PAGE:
If I was Dr. Seuss, my latest book might sound like this: I miss my parents every day, I always miss them in every way. I miss them when I’m here, and I miss them when I’m there. I miss them when I’m feeling sad, I miss them when I’m feeling glad. Do you miss them also? Do you, can you feel my pain? I miss them when it’s simchah-time, and I miss them when it’s yom-tov time.
The words “yom-tov time” hit me with a jolt. I want to have what I once had and for my family to be the way it once was. And there is nothing like a yom-tov season to bring up those feelings. I will never again experience yom tov at my parents’ house: the early mornings where we bleary-eyed sisters sauntered into the kitchen with our energetic toddlers are no more. Those long coffee shmuesses and the leibedike yom-tov meals won’t happen anymore. No more yom-tov afternoon walks in my parents’ neighborhood or the blissfully quiet, late-night, adult-only seudahs.
I miss the unique feel and flavor, smells and sights of each yom-tov I experienced in my parents’ home. By nature I am a sentimental person. I always look back at days gone by with nostalgia – and life doesn’t stand still. People and circumstances are constantly changing. But the forced change came too early to my family. Death happened to people who were so young, heightening my feelings of longing for what once was.
Yet the memories that I have provide a strong basis for me of what I would like to pass down to my children. I want my children to enjoy family the way I enjoyed it. I want my children to enjoy talking, laughing and singing zemiros together. I want my children to want to come back home with their families, to enjoy the flavors and smells that are part of their childhood.
Hashem has given me a lot of berachah in my life. I won’t let the sadness and pain cause me to forget that. I have a wonderful legacy to pass down that can’t get lost in the grief. I want to give my own children the gift of what I once had. It won’t be the same. It can’t be the same. We are different people. We are creating our own dynamics. And so our own unique approach to life, interwoven with my parents’ legacy, can be beautiful and special.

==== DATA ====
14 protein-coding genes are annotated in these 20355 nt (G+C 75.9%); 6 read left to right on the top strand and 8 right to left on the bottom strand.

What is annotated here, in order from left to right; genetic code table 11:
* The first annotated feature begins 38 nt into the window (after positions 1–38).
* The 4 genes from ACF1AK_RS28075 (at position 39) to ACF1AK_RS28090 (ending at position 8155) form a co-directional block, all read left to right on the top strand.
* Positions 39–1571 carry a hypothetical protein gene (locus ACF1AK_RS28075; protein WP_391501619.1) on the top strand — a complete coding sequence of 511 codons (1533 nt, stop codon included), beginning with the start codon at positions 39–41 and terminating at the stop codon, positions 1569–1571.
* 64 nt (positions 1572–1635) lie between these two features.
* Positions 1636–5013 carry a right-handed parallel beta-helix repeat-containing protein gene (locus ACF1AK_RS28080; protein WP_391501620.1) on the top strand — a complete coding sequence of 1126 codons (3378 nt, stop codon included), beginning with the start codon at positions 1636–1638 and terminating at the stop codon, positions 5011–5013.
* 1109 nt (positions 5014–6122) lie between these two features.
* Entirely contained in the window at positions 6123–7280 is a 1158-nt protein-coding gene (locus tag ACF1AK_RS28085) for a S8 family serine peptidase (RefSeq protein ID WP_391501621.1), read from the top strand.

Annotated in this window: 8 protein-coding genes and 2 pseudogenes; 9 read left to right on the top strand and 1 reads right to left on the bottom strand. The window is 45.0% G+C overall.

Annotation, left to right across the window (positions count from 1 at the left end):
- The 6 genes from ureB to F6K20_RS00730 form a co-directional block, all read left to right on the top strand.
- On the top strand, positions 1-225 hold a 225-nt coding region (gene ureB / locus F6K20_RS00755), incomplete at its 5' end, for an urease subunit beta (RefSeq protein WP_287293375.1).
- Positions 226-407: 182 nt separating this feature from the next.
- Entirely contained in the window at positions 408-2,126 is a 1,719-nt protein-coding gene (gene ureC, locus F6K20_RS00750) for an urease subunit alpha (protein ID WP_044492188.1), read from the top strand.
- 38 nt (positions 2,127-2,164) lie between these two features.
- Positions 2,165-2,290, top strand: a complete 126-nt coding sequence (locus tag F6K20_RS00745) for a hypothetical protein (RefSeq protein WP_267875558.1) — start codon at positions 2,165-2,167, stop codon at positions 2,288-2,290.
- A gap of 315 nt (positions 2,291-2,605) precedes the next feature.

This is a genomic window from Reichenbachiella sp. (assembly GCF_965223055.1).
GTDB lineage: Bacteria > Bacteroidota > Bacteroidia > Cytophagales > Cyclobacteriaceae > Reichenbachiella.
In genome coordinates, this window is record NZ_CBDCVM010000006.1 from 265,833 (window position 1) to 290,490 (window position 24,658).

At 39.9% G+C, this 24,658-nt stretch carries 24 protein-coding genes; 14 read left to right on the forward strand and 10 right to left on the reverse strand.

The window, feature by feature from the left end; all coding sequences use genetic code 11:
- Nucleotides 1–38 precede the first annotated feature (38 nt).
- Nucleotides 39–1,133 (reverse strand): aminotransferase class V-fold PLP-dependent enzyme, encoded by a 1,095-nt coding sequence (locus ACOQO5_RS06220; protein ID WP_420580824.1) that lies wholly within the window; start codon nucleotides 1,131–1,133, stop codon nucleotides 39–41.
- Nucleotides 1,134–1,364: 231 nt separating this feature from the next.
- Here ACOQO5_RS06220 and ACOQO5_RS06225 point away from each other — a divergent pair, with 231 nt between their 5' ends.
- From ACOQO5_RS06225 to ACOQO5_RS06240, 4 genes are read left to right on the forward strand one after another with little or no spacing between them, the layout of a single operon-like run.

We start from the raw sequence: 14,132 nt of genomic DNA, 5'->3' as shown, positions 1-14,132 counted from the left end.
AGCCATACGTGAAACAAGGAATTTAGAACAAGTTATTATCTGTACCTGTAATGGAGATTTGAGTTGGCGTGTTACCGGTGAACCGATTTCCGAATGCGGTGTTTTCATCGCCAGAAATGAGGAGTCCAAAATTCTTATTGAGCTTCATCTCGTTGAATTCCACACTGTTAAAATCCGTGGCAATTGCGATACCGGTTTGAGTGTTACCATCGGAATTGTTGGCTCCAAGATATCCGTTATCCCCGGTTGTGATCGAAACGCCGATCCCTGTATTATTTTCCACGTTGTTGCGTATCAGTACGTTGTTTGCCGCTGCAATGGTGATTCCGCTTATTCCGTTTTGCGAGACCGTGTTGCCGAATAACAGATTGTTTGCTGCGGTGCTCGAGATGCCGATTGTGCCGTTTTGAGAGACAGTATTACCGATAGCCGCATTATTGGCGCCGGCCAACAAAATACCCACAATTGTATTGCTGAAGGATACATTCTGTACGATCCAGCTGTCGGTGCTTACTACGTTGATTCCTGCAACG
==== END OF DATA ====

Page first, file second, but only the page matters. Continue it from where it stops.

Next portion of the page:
Their legacy is one of simchas hachayim. Despite the challenges they grappled with, my parents’ home was a joyful place, where laughter was constantly heard. And yom-tov time brought a lot of that. The ruchniyus and gashmiyus mixed together to create joyful, meaningful experiences.
My parents had true nachas from their family. They loved yom tov, when we would spend time together, enjoying divrei Torah interspersed with wit and humor. Every year on the first night of Sukkos my father would declare that our sukkah was the nicest in the neighborhood, and we all laughed. We laughed at the repetitiveness of his annual remarks, and we laughed because our sukkah was absolutely not the nicest. My father saw a sukkah that he built with my brother and decorated with my younger sister’s school-made projects. My father saw that for the next eight days he would enjoy family seudahs in this sukkah. He saw the night meals where we would talk and relax and the day meals where a bunch of screaming girls would run away from the bees. And to him that meant we had the nicest sukkah.
Pesach brought similar feelings. My father took great pride in our Seder table. The Sedarim that we shared with both sets of grandparents made it extra-special. My grandfather, a survivor of the Holocaust, relived the miracles of his life, sharing his appreciation for his personal cheirus with us. My mother basked in joy as she listened to her father speak, repeating to us children what we didn’t understand. I was the first to get married, but I was never ready to stop coming home. Because when there were four generations sitting at a Seder table, I knew I was experiencing something unique and exhilarating.
I’m not Dr. Seuss. I never will be. But in my own language I can say, “I will always miss my parents, especially at yom-tov time.”
I hope that as my children marry and move on, they will also want to come running back for more, sharing and describing to their children our family minhagim, jokes, zemiros – our own legacy, which I am passing down as a continuation of what my parents and grandparents created and passed on to me. And then I will really feel and know that my parents’ memory continues to live on.